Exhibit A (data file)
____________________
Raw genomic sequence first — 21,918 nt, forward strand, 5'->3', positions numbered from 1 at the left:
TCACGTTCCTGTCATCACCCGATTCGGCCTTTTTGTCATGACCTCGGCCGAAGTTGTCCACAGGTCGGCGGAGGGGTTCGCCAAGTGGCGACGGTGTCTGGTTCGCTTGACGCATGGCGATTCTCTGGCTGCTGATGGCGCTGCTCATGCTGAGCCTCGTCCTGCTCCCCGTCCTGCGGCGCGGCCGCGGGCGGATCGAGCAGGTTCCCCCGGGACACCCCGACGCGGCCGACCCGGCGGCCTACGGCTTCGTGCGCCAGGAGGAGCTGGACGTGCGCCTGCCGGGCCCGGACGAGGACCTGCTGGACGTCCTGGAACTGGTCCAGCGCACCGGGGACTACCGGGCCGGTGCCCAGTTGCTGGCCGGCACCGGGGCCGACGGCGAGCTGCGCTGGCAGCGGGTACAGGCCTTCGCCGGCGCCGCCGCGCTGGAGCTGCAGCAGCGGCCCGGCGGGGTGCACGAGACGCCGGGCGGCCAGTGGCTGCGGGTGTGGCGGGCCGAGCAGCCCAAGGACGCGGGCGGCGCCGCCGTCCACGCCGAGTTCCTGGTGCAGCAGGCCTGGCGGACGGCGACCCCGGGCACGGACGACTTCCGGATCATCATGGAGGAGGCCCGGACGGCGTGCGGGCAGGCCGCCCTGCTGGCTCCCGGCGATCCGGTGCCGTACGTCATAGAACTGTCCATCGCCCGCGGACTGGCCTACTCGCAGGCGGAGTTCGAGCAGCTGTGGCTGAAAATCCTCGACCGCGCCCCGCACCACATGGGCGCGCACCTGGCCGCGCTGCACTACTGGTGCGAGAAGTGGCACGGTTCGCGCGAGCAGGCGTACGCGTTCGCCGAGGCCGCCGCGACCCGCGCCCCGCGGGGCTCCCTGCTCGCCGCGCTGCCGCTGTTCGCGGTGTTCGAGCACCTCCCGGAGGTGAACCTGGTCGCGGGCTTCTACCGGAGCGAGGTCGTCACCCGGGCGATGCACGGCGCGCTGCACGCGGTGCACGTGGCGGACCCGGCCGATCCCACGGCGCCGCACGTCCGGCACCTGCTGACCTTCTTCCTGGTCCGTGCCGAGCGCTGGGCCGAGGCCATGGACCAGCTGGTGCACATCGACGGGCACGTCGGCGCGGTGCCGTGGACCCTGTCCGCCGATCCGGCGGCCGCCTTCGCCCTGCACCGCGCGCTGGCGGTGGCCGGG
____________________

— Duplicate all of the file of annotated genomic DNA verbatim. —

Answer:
Raw genomic sequence first — 21,918 nt, forward strand, 5'->3', positions numbered from 1 at the left:
TCACGTTCCTGTCATCACCCGATTCGGCCTTTTTGTCATGACCTCGGCCGAAGTTGTCCACAGGTCGGCGGAGGGGTTCGCCAAGTGGCGACGGTGTCTGGTTCGCTTGACGCATGGCGATTCTCTGGCTGCTGATGGCGCTGCTCATGCTGAGCCTCGTCCTGCTCCCCGTCCTGCGGCGCGGCCGCGGGCGGATCGAGCAGGTTCCCCCGGGACACCCCGACGCGGCCGACCCGGCGGCCTACGGCTTCGTGCGCCAGGAGGAGCTGGACGTGCGCCTGCCGGGCCCGGACGAGGACCTGCTGGACGTCCTGGAACTGGTCCAGCGCACCGGGGACTACCGGGCCGGTGCCCAGTTGCTGGCCGGCACCGGGGCCGACGGCGAGCTGCGCTGGCAGCGGGTACAGGCCTTCGCCGGCGCCGCCGCGCTGGAGCTGCAGCAGCGGCCCGGCGGGGTGCACGAGACGCCGGGCGGCCAGTGGCTGCGGGTGTGGCGGGCCGAGCAGCCCAAGGACGCGGGCGGCGCCGCCGTCCACGCCGAGTTCCTGGTGCAGCAGGCCTGGCGGACGGCGACCCCGGGCACGGACGACTTCCGGATCATCATGGAGGAGGCCCGGACGGCGTGCGGGCAGGCCGCCCTGCTGGCTCCCGGCGATCCGGTGCCGTACGTCATAGAACTGTCCATCGCCCGCGGACTGGCCTACTCGCAGGCGGAGTTCGAGCAGCTGTGGCTGAAAATCCTCGACCGCGCCCCGCACCACATGGGCGCGCACCTGGCCGCGCTGCACTACTGGTGCGAGAAGTGGCACGGTTCGCGCGAGCAGGCGTACGCGTTCGCCGAGGCCGCCGCGACCCGCGCCCCGCGGGGCTCCCTGCTCGCCGCGCTGCCGCTGTTCGCGGTGTTCGAGCACCTCCCGGAGGTGAACCTGGTCGCGGGCTTCTACCGGAGCGAGGTCGTCACCCGGGCGATGCACGGCGCGCTGCACGCGGTGCACGTGGCGGACCCGGCCGATCCCACGGCGCCGCACGTCCGGCACCTGCTGACCTTCTTCCTGGTCCGTGCCGAGCGCTGGGCCGAGGCCATGGACCAGCTGGTGCACATCGACGGGCACGTCGGCGCGGTGCCGTGGACCCTGTCCGCCGATCCGGCGGCCGCCTTCGCCCTGCACCGCGCGCTGGCGGTGGCCGGG